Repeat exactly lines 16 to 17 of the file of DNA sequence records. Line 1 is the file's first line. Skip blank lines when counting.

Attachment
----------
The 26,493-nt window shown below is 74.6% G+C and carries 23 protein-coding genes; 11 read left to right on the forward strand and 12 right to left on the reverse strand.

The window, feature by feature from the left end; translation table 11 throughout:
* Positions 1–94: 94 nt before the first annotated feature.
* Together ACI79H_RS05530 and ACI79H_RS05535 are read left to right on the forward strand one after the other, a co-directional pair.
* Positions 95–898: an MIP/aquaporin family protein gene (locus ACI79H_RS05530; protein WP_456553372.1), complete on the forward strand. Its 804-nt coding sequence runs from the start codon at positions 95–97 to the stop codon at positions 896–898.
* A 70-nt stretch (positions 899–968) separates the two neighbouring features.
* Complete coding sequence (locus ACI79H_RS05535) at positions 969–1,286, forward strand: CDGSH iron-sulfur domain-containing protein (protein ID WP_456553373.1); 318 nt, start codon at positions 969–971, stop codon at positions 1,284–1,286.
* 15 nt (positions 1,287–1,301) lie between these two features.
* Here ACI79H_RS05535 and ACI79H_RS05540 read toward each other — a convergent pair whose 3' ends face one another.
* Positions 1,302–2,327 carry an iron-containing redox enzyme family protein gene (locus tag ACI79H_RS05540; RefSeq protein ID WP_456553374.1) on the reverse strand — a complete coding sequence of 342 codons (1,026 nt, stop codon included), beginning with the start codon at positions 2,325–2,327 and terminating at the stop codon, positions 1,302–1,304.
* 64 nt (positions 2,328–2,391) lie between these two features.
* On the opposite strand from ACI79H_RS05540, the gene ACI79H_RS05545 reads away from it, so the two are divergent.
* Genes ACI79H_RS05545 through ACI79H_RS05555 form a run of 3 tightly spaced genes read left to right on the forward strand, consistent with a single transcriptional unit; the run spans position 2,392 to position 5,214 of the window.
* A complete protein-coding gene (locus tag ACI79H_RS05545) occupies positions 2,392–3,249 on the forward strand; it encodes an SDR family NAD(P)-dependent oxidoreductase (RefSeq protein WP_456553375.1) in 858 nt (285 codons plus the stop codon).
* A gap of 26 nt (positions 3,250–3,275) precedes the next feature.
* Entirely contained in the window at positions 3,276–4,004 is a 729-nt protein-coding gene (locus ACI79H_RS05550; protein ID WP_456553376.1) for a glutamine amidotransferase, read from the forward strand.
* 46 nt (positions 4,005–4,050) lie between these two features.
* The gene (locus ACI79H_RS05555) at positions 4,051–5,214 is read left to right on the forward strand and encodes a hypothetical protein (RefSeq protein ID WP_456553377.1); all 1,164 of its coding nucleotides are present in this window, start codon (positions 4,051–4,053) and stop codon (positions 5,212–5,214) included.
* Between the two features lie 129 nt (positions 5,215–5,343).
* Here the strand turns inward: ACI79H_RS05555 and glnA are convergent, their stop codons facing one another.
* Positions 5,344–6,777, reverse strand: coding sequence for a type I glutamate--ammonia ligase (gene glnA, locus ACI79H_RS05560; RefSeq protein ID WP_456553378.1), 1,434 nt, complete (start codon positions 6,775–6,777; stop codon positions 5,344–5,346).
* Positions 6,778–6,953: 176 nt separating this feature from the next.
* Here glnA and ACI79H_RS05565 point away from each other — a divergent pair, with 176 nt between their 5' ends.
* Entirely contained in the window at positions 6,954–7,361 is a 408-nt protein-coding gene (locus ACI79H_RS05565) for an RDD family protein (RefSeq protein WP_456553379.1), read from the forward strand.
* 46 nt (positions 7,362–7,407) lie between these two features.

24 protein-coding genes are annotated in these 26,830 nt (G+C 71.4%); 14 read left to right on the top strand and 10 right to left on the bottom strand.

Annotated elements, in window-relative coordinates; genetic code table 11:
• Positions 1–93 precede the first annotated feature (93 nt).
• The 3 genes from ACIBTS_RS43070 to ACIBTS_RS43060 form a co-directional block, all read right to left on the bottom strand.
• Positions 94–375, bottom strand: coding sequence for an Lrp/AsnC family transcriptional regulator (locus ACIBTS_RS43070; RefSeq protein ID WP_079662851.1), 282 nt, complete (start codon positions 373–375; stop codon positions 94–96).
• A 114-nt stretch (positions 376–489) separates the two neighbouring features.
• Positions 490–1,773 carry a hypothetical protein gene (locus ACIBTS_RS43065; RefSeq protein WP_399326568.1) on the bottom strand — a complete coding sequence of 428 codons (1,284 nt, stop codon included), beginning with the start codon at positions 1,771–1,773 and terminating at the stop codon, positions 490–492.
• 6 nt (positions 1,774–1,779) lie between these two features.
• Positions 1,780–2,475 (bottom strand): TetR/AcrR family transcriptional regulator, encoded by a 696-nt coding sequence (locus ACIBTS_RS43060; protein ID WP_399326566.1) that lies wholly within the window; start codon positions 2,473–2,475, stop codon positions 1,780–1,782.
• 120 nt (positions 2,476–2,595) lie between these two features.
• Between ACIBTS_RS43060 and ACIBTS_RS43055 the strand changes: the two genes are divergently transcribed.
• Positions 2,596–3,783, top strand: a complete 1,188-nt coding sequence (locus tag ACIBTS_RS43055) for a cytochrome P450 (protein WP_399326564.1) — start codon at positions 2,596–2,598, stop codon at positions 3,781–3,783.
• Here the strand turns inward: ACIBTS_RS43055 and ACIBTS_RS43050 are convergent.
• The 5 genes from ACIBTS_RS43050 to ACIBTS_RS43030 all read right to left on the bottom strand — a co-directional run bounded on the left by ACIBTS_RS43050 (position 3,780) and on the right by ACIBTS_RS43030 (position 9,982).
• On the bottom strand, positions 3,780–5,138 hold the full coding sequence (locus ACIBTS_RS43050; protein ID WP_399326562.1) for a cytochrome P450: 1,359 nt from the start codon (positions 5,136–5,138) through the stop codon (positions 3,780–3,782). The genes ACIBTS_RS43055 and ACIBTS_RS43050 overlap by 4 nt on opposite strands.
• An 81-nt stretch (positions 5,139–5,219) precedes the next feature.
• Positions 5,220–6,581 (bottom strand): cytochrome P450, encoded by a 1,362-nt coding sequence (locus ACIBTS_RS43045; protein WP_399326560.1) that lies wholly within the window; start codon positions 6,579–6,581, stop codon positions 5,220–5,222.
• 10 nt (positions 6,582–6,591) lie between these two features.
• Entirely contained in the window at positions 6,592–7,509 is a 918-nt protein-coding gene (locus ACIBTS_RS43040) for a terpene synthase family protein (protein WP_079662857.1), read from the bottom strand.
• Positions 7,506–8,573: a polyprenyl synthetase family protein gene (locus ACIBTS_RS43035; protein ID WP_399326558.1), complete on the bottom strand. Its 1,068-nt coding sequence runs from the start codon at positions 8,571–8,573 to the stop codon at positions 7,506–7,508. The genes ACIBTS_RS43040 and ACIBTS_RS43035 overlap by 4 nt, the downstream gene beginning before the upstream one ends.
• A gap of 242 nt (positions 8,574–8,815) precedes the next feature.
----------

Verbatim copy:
* Entirely contained in the window at positions 3,276–4,004 is a 729-nt protein-coding gene (locus ACI79H_RS05550; protein ID WP_456553376.1) for a glutamine amidotransferase, read from the forward strand.
* 46 nt (positions 4,005–4,050) lie between these two features.